Boy, did I hear about it on the way home. Not from my mom, but from my step-dad (#2). “How can you cry over him? You should be happy to have a mom who didn’t leave you.”
I went home, found the shovel of accommodation, dug a hole, and buried the pain in my life so deep there was no chance of anyone seeing it. Ask any of my high school friends.
I became the girl next door. The girl who had it all together. The one people came to for advice. Everyone’s friend. In fact, I was voted ‘friendliest girl’ in our senior class. I was on student Council, in the Bible Club, and journalism class. I avoided the partying scene. Instead, I volunteered, worked, and eventually went to college for Social Work.
But I was lonely.
In No Longer Alone, Lola contemplates whether she wants a relationship with her mom. They might be able to start over and eventually have something good, or their world could implode, causing Lola to feel the depths of rejection like never before. Reaching out is scary.
For my mom and me, faith became the anchor that allowed us to heal separately and together. First, we learned to recognize the value in ourselves and each other as defined by our creator. Not other people.
Learning to accept one another regardless of the past opened a channel of forgiveness and respect. I’m not sure our relationship would have worked without respect and boundaries. Boundaries that included the message, “I accept you even if I don’t agree…”. That is love.
I cannot change my past, but I can dictate my future. And I want to continue working toward a good relationship with my mom. What I know for sure is that if I don’t try, then I’m guaranteed disappointment.
In Emotional First Aid: Self-Help for the Wounded Psyche, Psychologist, Dr. Guy Winch, offers tips on how to cope with the emotional scrapes and bruises of daily life. I haven’t read this book, but I would like to. It sounds like a good, down-to-earth read. Dr. Winch also has some great articles on his blog.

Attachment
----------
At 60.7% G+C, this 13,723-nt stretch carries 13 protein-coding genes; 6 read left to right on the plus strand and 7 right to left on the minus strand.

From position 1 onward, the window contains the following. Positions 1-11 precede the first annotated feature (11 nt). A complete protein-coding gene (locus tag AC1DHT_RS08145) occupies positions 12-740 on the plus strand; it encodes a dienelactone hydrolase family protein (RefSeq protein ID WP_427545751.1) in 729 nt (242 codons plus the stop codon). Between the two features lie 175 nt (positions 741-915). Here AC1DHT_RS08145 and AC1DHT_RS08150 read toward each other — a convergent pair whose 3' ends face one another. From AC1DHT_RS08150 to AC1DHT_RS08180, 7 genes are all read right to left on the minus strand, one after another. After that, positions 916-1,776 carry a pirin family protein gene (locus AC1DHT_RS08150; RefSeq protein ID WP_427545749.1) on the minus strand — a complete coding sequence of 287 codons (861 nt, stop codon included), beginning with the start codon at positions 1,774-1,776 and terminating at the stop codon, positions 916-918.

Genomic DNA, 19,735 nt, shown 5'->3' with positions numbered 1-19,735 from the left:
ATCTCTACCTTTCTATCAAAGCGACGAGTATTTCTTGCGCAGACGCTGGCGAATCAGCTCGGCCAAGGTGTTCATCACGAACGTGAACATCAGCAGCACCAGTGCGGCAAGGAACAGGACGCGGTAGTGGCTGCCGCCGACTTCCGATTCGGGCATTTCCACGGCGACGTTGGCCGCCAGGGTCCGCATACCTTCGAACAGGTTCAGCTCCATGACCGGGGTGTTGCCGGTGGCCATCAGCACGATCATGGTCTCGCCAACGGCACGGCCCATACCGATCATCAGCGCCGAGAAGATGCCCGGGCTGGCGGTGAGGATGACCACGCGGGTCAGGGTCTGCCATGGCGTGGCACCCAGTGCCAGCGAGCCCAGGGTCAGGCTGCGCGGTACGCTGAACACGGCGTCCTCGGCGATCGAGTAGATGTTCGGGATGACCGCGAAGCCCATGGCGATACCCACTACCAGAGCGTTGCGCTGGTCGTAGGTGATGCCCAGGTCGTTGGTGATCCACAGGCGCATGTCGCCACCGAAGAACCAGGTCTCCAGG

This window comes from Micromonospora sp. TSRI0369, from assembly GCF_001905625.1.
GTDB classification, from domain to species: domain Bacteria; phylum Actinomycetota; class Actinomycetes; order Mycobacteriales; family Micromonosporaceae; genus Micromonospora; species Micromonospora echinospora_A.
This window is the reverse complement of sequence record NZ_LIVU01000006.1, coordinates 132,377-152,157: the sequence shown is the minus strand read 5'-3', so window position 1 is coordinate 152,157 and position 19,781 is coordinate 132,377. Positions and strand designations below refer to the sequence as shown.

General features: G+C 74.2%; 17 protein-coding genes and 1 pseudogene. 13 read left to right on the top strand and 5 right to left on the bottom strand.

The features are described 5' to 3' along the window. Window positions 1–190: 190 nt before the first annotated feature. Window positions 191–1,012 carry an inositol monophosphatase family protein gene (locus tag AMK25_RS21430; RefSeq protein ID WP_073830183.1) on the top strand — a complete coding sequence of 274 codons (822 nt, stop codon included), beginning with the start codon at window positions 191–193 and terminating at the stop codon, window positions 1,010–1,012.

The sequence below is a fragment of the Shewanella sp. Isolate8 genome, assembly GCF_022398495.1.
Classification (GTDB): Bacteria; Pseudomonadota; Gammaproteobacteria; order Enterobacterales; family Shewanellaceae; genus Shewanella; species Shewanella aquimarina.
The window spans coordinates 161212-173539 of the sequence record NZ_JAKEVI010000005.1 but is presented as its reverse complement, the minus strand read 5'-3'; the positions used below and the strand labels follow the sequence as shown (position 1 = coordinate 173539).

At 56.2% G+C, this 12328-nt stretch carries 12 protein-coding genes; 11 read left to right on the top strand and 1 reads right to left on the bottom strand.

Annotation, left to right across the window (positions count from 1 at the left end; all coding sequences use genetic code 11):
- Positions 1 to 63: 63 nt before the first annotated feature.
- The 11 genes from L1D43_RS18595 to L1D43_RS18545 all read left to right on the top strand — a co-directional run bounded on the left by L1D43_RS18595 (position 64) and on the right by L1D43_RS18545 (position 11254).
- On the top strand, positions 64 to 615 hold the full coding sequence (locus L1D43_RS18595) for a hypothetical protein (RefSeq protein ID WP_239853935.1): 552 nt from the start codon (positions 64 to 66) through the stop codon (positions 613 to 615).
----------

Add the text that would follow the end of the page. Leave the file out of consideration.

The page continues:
And if you do nothing else today watch Dr. Winch’s Ted Talks video on loneliness (It’s titled “Why We All Need to Practice Emotional First Aid”). He explains how “loneliness creates a deep psychological wound that distorts our perceptions and scrambles our thinking. It makes us believe that those around us care much less than they actually do.”
Understanding the lie of loneliness is the first step to healing. It was mine and it was Lola’s in No Longer Alone.
What is your relationship like with your mom? Do you get to see her often?
If you don’t have a mom is there someone in your life who has those special motherly qualities?
No Longer Alone is available for free. Just sign up for our newsletter. What a nice Mother’s Day gift for an adult or teen. (While Lola is a teenager, the message of the book is ageless/timeless and includes a fairy, so that makes it appropriate for Cryptid World, <grin>). Plus, you’ll get an inside look at all the crazy projects we’re working on. We also have a Mother’s Day giveaway coming up for our subscribers, so be on the lookout for that. You do not have to be a mother to win. Just a subscriber.
Here is the trailer for No Longer Alone if you need some “feels” for today.
Hope you all have a great week!